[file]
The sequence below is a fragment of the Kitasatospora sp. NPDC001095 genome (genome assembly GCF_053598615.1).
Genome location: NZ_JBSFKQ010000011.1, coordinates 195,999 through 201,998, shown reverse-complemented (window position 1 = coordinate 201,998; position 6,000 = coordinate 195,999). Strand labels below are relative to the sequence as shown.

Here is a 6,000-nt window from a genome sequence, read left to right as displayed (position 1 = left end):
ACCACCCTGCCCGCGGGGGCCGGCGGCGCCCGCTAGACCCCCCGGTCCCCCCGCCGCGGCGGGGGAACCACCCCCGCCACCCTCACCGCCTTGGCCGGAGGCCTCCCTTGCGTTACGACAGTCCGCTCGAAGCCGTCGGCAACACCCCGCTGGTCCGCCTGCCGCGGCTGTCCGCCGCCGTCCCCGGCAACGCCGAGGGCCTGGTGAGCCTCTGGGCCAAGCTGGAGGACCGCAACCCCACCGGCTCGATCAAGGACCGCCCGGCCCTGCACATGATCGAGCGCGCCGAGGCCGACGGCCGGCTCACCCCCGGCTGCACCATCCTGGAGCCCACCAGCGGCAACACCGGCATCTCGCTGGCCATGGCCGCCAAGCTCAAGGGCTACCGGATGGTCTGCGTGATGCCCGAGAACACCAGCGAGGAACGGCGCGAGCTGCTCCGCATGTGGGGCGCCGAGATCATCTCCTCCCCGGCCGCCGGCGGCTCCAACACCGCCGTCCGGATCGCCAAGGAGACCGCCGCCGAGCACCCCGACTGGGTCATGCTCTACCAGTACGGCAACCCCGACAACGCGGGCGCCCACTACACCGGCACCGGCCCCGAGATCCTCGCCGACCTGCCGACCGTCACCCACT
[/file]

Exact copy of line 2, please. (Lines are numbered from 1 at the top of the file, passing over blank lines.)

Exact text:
Genome location: NZ_JBSFKQ010000011.1, coordinates 195,999 through 201,998, shown reverse-complemented (window position 1 = coordinate 201,998; position 6,000 = coordinate 195,999). Strand labels below are relative to the sequence as shown.